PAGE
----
Monte Carlo Fire Started by Hand-Held Metal Cutting Torch. Contractor Working on Roof Didn’t Have Permit

Last week’s fire at the <"">Monte Carlo Hotel and Casino in Las Vegas—which destroyed a large section of the roof-top and required full evacuation of its 5,000 guests and 900 workers—was caused by flying molten metal emanating from a hand-held cutting torch used by workers who did not have proper permits or training, fire officials said Thursday.  The workers were cutting corrugated steel in order to set up window-washing equipment Friday at the Monte Carlo Hotel and Casino on the Las Vegas strip; however, they did not use proper mats to protect the roof, the Clark County Fire Department said.

The melting steel sparked a fire on the southwest corner of the main facade of the roof of the 3,002-room, 32-story Monte Carlo Hotel and Casino on Friday morning.  The flames rapidly spread, burning through a foam-like material on the façade of the Monte Carlo Hotel and Casino. When the fire reached the foam, sections melted off, streaming flaming debris on the Las Vegas Strip, causing small fires on the buildings’ lower sections.  While there were no fatalities, 17 people were injured and taken to area hospitals with most injuries resulting from smoke inhalation or fleeing.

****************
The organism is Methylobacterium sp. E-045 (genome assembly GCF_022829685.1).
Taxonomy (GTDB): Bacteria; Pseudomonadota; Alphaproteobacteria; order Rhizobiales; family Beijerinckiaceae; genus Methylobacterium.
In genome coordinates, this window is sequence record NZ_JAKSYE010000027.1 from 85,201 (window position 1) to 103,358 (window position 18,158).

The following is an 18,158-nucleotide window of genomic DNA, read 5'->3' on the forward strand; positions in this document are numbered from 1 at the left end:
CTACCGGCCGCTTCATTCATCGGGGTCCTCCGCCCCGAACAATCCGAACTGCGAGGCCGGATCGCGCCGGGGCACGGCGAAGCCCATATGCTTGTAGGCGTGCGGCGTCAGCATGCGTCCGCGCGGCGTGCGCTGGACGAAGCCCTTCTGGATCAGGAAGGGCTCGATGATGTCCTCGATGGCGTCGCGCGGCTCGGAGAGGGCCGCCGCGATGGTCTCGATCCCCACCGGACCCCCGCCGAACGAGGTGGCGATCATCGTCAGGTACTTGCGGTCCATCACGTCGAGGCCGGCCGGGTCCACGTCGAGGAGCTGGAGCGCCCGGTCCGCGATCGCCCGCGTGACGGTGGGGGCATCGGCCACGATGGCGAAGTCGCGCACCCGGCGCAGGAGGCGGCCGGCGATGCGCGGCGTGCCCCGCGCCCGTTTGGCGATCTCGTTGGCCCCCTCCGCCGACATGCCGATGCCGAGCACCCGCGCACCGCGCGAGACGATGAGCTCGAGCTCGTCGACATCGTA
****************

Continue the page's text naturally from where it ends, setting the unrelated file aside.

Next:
About 120 fire fighters contained the three-alarm fire; construction workers using four hand-held extinguishers failed to put the blaze out.  Because fire ladders were unable to reach the roof of a 32-story building, crews fought the fire from the hotel’s windows.

According to Deputy Fire Chief Girard Page, if the contracting company—Union Erectors, LLC—had gone through the appropriate channels and applied for a permit, it would have been advised on how to perform the work safely and likely been approved in four to five weeks.  “It does take time and effort, but it’s not that difficult,” Page added.  Officials are reviewing whether to cite Union Erectors, which could result in fines of $1,000 and up to six months in jail per citation, a misdemeanor.

The Monte Carlo Hotel and Casino remained closed Thursday and casino operator MGM Mirage Inc. confirmed that the paperwork for the metal work that caused the fire “did not meet our corporate standards” and said in a statement that the situation was “being immediately addressed.”  Meanwhile, Union Erectors had only a county permit to install window-washing equipment and did not have paperwork allowing them to work with torches.

The fire at the Monte Carlo Hotel and Casino was the first of two roof fires within a week at U.S. gambling resorts.  A fire on Tuesday at the Great Cedar Hotel at Foxwoods Resort Casino in Mashantucket, CN.,  injured none but forced guests to evacuate.  In that fire, a device meant to keep pipes from freezing malfunctioned.

The Monte Carlo Hotel and Casino opened June 1996 and is on the Las Vegas Strip not far from the scene of Nevada’s deadliest fire when, in November 1980, a blaze killed 87 people at the old MGM Grand hotel and led to strict fire codes in Las Vegas resorts.

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